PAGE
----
Labour needs to sell its fuel tax
Tax increases are assumed to be politically toxic yet the impact can be over-rated. Only a few years ago the pollsters were reporting – to the consternation of the media commentariat – that the public seemed to prefer improvements to public services ahead of tax cuts. Similarly, will Aucklanders grudgingly accept higher fuel taxes, if that delivers them less congestion on the roads?
Last week, when the government’s draft transport consultation document was released, the Beltway chatter focused almost exclusively on the cost – which would add 9-14 cents a litre to the cost of petrol over the next three years. Yes, Auckland will bear the brunt of it, in that its residents are also facing a regional fuel tax in July. Yet Auckland is where many of the congestion problems (and potential gains) are located – and it no longer seems reasonable to expect the rest of New Zealand to treat the fixing of Auckland transport problems as their top priority, while foregoing their own roading needs.
That is the main change the draft plan proposes. It envisages a significant shift of transport resources into regional and rural New Zealand – and away from the previous government’s focus on a few massively expensive, high priority roads that (ultimately) would only add more cars to the congestion problem. A wider vision that combines all the relevant elements (road, rail, public transport, rapid transit, cycling) was needed, and with safety concerns being baked into the mix from the very outset.
No doubt, if Auckland wants a better, modern transport system – and if New Zealand is serious about killing fewer people every year on its roads – then someone will need to pay for it. Reportedly, even National would have had to hike the excise tax by 10-20 cents a litre over three years, to pay for their own Roads of National Significance.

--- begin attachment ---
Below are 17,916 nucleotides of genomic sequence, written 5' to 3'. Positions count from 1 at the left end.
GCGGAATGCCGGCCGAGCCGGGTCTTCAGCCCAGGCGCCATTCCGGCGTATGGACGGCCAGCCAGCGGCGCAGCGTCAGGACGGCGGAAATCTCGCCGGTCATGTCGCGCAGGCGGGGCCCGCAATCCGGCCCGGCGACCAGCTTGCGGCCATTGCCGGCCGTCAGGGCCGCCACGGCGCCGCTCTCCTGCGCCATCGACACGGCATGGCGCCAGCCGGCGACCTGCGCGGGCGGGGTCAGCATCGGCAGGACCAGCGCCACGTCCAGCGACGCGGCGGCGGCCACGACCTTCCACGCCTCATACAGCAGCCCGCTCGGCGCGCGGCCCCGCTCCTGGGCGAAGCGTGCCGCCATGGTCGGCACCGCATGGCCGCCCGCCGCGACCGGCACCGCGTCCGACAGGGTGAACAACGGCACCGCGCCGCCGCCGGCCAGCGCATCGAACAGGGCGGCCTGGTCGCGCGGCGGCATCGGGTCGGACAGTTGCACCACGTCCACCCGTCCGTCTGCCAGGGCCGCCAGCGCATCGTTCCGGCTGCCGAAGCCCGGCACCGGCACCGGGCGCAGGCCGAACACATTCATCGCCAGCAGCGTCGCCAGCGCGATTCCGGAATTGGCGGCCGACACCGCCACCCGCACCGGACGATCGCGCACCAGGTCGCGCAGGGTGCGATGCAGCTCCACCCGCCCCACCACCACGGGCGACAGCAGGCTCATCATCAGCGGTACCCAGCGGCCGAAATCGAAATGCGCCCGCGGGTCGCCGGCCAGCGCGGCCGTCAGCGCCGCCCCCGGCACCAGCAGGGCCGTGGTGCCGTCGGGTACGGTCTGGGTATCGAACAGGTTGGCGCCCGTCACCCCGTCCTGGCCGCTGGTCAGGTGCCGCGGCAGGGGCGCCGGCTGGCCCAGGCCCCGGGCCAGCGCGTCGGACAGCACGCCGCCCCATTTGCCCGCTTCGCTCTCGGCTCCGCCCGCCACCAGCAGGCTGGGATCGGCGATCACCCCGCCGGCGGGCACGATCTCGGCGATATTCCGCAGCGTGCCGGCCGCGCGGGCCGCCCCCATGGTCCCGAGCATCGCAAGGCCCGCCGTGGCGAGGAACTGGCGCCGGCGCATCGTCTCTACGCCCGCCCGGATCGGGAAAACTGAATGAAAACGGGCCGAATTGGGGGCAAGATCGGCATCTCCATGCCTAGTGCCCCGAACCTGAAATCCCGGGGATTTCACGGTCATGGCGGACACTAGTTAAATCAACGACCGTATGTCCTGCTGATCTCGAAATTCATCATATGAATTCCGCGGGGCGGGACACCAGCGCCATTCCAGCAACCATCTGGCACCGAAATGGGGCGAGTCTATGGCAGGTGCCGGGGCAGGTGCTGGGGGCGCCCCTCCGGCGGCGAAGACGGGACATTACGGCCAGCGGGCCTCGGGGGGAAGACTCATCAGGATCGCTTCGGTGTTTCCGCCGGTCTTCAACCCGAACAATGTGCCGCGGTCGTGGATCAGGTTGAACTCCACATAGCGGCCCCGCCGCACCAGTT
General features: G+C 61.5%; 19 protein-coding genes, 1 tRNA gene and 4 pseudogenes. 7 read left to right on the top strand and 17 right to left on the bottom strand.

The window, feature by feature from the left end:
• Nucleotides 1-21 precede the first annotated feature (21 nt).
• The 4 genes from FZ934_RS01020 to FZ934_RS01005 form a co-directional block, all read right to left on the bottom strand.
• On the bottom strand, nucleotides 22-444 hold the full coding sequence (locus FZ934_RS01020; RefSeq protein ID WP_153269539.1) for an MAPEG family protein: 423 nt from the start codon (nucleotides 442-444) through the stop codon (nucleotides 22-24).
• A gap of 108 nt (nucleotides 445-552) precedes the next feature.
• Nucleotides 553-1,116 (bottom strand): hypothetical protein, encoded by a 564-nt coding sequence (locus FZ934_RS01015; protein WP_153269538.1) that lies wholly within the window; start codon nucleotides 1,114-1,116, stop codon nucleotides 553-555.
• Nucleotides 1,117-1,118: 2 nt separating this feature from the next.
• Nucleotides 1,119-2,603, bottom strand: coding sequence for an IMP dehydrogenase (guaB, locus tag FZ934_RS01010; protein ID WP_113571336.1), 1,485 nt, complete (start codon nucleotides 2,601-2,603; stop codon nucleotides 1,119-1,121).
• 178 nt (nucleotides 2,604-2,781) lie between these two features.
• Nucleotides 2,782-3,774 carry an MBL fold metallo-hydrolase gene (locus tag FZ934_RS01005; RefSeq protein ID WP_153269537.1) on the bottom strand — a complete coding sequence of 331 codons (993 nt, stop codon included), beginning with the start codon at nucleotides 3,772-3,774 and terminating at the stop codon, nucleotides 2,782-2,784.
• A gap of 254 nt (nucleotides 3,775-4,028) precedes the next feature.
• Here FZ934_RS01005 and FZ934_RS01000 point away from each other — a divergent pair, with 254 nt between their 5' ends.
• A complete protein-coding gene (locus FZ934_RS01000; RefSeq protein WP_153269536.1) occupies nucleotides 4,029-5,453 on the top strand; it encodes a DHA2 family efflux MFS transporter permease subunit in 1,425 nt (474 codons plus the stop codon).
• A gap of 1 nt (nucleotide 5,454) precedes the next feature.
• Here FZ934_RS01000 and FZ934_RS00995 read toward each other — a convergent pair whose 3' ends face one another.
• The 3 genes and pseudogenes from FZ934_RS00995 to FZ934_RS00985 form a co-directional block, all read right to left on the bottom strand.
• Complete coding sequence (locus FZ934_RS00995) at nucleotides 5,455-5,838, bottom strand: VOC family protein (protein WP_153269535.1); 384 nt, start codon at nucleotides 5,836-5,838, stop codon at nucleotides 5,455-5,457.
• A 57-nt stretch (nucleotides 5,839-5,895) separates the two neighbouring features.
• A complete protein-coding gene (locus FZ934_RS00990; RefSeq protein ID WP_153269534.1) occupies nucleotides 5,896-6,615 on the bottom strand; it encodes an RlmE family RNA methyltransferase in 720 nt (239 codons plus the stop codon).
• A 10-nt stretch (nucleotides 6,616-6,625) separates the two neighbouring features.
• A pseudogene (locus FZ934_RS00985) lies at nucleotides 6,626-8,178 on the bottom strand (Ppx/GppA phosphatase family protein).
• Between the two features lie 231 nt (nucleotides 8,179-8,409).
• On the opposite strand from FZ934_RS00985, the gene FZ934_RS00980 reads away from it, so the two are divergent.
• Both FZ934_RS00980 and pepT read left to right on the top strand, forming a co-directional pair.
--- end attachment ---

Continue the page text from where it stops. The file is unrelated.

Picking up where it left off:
Certainly, that shift away from elite roads – which had been eating up 40 per cent of the transport spend –is politically significant. After harvesting votes from the regions at every election, National appears to have virtually starved the provinces of their roading (and road safety) needs between elections. Over the course of this decade, West Coast, Taranaki, Southland, Otago, Northland, Hawke’s Bay, Gisborne, and the Bay of Plenty have all seen reductions in the spending they received through the National Land Transport Programme. Half of all vehicle journeys may travel on local roads, but less than 5 per cent of Land Transport’s spend had gone into improving them.
Beyond this regional shift, the plan aims to (a) promote safety across the country’s road networks for motorists and cyclists alike, (b) enhance public transport, and (c) create rapid transport systems within the main centres.
Is this affordable? Possibly. Arguably, about half the cost of the East-West Link motorway project could provide median safety barriers down every kilometre of state highway in the country. More median barriers, safe passing lanes, rumble strips, intersection upgrades are being envisaged – all of which should serve to reduce the road toll, perhaps significantly.
If the coalition government can get that message across – and deliver some concrete gains, quickly – the impact of those fuel tax increases may well be politically sustainable.
‘‘It envisages a significant shift of transport resources into regional and rural New Zealand.’’